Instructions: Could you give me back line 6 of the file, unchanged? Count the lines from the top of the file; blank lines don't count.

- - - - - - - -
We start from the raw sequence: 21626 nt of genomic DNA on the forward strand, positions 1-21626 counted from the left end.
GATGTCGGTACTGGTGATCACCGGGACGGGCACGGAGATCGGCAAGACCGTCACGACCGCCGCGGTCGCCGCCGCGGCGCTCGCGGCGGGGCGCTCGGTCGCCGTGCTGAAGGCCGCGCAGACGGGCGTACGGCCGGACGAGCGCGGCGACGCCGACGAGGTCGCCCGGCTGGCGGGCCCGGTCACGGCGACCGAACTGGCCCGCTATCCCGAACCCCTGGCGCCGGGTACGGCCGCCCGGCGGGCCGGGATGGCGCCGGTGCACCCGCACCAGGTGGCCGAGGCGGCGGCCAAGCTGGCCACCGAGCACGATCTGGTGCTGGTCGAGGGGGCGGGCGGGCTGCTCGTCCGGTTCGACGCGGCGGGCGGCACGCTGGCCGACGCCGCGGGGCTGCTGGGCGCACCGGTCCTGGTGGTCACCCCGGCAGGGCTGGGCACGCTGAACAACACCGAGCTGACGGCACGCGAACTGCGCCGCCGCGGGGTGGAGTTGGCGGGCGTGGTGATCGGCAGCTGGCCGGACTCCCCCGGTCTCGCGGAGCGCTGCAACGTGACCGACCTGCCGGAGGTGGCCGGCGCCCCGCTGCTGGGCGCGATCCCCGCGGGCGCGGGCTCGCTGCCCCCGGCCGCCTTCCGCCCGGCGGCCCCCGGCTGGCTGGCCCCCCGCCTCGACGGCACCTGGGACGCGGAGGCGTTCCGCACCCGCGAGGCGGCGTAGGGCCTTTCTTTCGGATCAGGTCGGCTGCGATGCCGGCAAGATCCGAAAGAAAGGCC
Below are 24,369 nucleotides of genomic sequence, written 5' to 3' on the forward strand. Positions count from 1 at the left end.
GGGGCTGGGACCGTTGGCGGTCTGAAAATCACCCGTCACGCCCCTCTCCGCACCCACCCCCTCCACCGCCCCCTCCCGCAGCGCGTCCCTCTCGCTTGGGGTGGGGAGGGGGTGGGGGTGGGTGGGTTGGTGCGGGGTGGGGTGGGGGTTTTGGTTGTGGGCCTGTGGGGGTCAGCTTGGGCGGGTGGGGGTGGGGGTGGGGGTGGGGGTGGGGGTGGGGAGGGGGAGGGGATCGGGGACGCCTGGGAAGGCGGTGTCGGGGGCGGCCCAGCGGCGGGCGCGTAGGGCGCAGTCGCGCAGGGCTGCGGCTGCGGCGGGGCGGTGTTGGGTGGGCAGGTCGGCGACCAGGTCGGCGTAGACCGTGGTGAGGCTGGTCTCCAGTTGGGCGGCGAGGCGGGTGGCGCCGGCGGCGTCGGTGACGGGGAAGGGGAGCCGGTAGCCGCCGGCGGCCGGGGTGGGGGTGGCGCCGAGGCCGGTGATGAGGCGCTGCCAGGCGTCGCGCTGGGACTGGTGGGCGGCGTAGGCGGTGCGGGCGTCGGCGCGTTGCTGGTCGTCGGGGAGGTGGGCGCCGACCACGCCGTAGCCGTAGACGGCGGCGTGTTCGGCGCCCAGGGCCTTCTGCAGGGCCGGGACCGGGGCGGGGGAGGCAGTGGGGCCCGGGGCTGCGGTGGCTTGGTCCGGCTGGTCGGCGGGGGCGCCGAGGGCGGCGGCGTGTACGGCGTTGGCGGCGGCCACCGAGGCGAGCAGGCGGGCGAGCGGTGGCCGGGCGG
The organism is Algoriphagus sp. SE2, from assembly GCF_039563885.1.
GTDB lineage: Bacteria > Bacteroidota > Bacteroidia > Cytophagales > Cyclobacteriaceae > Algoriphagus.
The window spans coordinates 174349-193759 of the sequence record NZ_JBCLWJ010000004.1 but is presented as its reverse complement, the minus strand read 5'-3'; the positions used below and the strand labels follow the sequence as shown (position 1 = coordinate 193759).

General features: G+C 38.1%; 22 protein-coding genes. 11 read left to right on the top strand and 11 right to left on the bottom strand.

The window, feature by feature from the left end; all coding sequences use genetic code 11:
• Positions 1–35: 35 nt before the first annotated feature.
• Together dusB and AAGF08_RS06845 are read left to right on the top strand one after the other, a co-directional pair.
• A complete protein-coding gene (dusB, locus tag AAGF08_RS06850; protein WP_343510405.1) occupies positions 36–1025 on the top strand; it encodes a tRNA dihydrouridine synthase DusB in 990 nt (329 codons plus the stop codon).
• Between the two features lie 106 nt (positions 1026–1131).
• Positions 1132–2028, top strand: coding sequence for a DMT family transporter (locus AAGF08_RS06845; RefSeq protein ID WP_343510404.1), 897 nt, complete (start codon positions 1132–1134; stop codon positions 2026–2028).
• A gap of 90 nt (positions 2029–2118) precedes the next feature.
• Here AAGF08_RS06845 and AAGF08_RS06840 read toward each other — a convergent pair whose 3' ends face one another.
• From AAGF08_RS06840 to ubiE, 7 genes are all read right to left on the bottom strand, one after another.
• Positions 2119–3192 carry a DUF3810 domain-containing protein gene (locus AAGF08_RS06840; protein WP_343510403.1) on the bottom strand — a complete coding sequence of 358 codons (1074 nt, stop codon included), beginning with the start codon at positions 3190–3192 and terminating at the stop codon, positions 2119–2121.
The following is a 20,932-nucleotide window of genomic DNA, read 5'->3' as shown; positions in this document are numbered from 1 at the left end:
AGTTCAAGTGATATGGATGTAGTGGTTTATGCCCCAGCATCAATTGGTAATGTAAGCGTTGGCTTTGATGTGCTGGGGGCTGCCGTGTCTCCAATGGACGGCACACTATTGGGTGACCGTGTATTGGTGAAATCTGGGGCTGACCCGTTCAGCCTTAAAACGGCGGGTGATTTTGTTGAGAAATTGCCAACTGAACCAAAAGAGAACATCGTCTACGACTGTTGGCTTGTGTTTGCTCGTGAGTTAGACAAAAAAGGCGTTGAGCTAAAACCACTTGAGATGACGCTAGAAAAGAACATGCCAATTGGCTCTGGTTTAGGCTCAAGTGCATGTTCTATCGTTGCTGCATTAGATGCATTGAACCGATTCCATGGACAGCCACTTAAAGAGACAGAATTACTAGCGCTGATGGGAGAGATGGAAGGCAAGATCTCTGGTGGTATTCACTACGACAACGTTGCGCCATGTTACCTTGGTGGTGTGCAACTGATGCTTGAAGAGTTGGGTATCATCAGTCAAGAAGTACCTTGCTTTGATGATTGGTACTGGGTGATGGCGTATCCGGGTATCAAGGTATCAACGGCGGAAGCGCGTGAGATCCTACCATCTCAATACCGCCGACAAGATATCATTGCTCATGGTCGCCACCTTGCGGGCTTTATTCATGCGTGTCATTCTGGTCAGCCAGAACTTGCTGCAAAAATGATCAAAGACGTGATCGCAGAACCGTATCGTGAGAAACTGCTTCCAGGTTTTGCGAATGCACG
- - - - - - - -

GTDB lineage: Bacteria > Bacteroidota > Bacteroidia > Cytophagales > Cyclobacteriaceae > Algoriphagus.